As I’ve begun my foray into the scouting industry, there are a few events that I’ve really wanted to be at. I’ve often heard the stories of players making names for themselves at the Area Code Games and the WWBA World Championship in Jupiter, and last weekend, I finally made it to the Sunshine State for Perfect Game’s final major showcase of the year. This event, like PG National and the East Coast Professional Showcase, allows scouts and college coaches to evaluate players against elite competition. In Jupiter, while being pulled away from the World Series, I saw some very intense competition between players who could very well find themselves playing in the Fall Classic a few years from now. What follows is a list of three observations from my stay in Jupiter.
1) Kodi Medeiros’s Crowd
Medeiros, a left-hander from Hawaii, caught my attention, and the attention of the nation, when he busted out low-90s heat and a filthy slider at PG National in Minneapolis. The low-slot southpaw pitched in front of perhaps the largest crowd of scouts of the entire event last weekend, and he gave scouts plenty of reasons to stick around. Medeiros touched 94 with his fastball and generated absolutely unfair life on the pitch. In his second inning of work, the Pepperdine commit busted out a potentially plus changeup, sitting in the low 80s with fading action and run to the arm side. His slider remains holy, with extremely late movement. Medeiros’s smaller frame and low slot will make people nervous about his future role, but in terms of pure stuff, he is easily one of the best arm in this year’s class.
Medeiros’s catcher, Aaron Rzucidlo, was injured during the outing, and replaced in the middle of an inning. Seth Young entered the game, tasked with catching Medeiros, which may be a more difficult task than hitting Medeiros. Young did a solid job after a handful of warmup tosses made their way to the fence.
The atmosphere around Medeiros was insane. Scouting directors and upper level executives from just about every Major League organization were surely in attendance to witness the lefty’s Jupiter outing.
2) Playoff Action: Atlanta Blue Jay vs. Florida Burn
The final game of pool play on Marlins Field 4 wrapped up pretty early, but a tie-breaker scenario in Pool A would determine who would take on the Florida Burn in the first round of the playoffs. When things did get underway, 2016 right-hander Austin Bergner took on a talented Atlanta Blue Jays.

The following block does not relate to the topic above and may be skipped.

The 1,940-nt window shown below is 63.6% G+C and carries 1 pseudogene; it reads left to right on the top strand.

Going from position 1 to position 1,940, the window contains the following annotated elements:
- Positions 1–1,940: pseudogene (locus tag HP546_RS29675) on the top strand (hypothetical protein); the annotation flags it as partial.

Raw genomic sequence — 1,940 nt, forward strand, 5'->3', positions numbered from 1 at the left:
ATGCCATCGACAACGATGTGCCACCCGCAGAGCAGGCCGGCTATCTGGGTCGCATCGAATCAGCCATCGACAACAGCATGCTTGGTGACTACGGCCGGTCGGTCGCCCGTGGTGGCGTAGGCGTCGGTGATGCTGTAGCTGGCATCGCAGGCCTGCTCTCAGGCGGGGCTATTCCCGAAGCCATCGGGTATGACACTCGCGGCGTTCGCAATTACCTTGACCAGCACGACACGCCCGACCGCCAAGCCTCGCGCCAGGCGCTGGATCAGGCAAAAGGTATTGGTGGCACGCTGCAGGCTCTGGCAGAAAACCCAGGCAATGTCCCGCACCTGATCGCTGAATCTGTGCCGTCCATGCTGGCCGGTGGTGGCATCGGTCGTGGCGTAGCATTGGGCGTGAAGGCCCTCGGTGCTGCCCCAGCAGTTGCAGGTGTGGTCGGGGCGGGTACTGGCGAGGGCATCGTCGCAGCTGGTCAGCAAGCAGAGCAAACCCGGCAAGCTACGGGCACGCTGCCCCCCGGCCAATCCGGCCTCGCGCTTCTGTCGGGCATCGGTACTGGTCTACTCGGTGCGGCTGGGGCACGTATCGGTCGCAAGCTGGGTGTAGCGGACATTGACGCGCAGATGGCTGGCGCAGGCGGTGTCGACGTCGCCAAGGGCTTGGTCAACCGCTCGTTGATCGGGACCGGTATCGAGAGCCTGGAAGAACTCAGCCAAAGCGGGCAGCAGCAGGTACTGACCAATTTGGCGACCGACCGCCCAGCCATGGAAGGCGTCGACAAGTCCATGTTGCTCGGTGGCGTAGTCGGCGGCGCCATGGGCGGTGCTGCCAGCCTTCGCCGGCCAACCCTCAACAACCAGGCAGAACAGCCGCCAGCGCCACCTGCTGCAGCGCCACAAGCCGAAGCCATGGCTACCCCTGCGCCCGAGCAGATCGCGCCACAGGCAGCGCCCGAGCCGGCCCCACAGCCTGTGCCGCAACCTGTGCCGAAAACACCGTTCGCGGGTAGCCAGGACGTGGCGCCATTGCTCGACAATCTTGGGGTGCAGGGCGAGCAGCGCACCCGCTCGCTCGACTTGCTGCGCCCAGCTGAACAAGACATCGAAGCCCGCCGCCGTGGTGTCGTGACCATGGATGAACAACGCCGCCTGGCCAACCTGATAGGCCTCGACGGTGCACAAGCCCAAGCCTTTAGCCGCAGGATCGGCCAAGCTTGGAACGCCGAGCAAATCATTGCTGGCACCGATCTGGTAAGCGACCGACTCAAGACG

Bergner stands 6’3″, 170 lbs. and already possesses three average pitches. He was able to get outs against some of the most talented hitters in the country. His fastball worked 89-91, topping out at 92 with sinking and running action. The sophomore’s change-up sat 77-81 and showed plus movement, fading and running. His curveball was inconsistent, but flashed plus depth and plus bite at times. There’s plenty of time for Bergner, but with proper coaching and strength training, he could develop into a top of the first round talent when he’s draft eligible…in two and a half years. Crazy.
The Blue Jays used Kevin Steen in relief. Steen, a right-hander from Tennessee, is one of my favorite prospects in the 2014 class. He’s super projectable, standing at 6’3″ and 170-180 lbs, and he has the potential for three strong pitches. Steen’s fastball worked 87-90 when I saw him on Sunday, and his curveball flashed plus-plus depth as it worked in the 73-75 range. He also used a change-up. The arm action and the body are very encouraging.
Outside of the prospects, the game featured intense back-and-forth action. Either team could have won the entire tournament, but the game needed to have a winner and a loser. Ultimately, the Burn came out on top. It was the most closely-contested game I saw all weekend.
3) Trackman Is Awesome And Amazing
So, in the big leagues, we have tons of Pitch F/X data, and there’s a whole world of data that we can use for research purposes. Trackman not only tracks the velocity of each pitch, but it also measures the spin rate, release point, and a million other things about each pitch. Furthermore, it tracks exit speed of baseballs off of bats, as well as the angles at which they exit the bat. Many teams have contracts with Trackman, but it’ll be fascinating if the public ever gets its hands on the piles of data that the organization has collected.
Interestingly, spin rate wasn’t an exact predictor of how I graded breaking balls. Major League average is apparently somewhere near 2400 RPMs. The Trackman data is valuable because it indicates ability to spin the ball, but it doesn’t tell us anything about the depth or the lateness of the bite, much less the command profile of the pitch, or slot or stride changes that tip pitches. So, we can collect a ton more objective data, which is exciting, but I’m more interested to see if this data can be used to make accurate projections about players. Sort of like a PECOTA system using physical data.
The experience in Jupiter was an amazing one. I saw lots of talented players, networked a bit, and escaped the chill of the Northeast for a few days. I can’t wait until I get to go back.
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